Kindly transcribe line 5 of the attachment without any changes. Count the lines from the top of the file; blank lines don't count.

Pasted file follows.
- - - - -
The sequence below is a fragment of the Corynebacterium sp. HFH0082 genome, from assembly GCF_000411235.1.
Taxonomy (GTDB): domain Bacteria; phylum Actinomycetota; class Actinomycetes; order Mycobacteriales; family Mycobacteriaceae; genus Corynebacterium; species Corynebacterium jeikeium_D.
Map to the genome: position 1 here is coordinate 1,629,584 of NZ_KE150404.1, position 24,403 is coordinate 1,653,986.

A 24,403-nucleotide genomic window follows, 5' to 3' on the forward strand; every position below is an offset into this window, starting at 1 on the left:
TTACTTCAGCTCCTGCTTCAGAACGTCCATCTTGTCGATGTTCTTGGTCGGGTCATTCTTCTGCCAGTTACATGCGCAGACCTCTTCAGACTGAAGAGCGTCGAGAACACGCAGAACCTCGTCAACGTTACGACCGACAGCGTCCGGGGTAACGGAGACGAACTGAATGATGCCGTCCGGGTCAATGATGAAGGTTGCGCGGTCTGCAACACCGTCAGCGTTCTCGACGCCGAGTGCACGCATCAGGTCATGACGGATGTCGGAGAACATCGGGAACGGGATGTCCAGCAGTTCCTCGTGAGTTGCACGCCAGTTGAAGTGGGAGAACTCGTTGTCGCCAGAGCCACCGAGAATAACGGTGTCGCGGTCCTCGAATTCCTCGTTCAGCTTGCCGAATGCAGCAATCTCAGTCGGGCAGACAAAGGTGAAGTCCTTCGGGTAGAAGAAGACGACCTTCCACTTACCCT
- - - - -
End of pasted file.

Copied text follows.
TTACTTCAGCTCCTGCTTCAGAACGTCCATCTTGTCGATGTTCTTGGTCGGGTCATTCTTCTGCCAGTTACATGCGCAGACCTCTTCAGACTGAAGAGCGTCGAGAACACGCAGAACCTCGTCAACGTTACGACCGACAGCGTCCGGGGTAACGGAGACGAACTGAATGATGCCGTCCGGGTCAATGATGAAGGTTGCGCGGTCTGCAACACCGTCAGCGTTCTCGACGCCGAGTGCACGCATCAGGTCATGACGGATGTCGGAGAACATCGGGAACGGGATGTCCAGCAGTTCCTCGTGAGTTGCACGCCAGTTGAAGTGGGAGAACTCGTTGTCGCCAGAGCCACCGAGAATAACGGTGTCGCGGTCCTCGAATTCCTCGTTCAGCTTGCCGAATGCAGCAATCTCAGTCGGGCAGACAAAGGTGAAGTCCTTCGGGTAGAAGAAGACGACCTTCCACTTACCCT